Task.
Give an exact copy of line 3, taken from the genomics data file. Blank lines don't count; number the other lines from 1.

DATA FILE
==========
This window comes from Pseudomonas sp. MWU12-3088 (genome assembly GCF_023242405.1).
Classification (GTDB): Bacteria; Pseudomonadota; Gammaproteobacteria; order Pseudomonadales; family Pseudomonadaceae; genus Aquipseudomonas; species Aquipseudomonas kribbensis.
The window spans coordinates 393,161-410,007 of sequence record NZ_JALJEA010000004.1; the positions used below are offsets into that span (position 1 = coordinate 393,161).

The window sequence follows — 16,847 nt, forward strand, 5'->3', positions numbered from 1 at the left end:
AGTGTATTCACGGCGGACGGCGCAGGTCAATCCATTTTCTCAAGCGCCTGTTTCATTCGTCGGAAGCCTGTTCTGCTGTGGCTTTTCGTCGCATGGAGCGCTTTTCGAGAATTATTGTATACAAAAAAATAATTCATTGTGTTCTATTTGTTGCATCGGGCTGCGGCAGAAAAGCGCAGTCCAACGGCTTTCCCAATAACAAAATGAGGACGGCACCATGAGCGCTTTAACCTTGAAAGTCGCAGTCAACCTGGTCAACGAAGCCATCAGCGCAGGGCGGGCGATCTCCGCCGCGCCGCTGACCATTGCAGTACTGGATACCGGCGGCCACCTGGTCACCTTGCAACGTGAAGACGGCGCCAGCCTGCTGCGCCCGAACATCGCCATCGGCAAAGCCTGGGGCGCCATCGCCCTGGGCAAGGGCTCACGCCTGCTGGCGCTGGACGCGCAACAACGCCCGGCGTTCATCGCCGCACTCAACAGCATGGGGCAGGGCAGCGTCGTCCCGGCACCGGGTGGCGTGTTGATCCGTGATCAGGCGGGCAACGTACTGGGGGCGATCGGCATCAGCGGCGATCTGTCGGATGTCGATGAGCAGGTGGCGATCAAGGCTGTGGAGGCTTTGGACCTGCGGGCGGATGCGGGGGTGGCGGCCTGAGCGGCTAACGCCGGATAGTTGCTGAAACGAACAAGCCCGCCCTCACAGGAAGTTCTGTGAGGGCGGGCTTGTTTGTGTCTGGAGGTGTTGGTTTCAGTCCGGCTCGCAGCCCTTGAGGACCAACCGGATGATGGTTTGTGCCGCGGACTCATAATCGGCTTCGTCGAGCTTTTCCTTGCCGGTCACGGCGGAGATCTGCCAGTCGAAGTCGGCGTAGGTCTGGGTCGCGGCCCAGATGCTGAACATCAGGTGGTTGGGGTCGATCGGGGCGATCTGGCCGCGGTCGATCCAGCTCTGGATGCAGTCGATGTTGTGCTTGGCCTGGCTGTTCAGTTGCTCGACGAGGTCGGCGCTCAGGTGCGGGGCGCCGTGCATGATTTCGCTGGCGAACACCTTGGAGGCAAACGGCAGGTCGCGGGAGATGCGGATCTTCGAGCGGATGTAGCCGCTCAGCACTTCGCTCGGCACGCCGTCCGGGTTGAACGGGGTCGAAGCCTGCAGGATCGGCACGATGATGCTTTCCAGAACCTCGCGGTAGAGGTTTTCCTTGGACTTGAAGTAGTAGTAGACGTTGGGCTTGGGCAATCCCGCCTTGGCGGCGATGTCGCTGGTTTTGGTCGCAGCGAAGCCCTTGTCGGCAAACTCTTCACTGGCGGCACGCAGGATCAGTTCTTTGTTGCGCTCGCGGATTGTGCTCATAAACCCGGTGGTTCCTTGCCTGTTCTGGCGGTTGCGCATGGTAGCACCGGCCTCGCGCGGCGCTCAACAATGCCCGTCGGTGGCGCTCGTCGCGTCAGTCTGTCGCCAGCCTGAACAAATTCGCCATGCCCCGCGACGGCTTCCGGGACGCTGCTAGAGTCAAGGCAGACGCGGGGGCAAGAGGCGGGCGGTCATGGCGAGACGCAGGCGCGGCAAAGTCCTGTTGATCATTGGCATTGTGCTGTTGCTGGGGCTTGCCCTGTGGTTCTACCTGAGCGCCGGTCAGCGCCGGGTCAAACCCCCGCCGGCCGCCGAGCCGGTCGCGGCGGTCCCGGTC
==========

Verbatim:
The window spans coordinates 393,161-410,007 of sequence record NZ_JALJEA010000004.1; the positions used below are offsets into that span (position 1 = coordinate 393,161).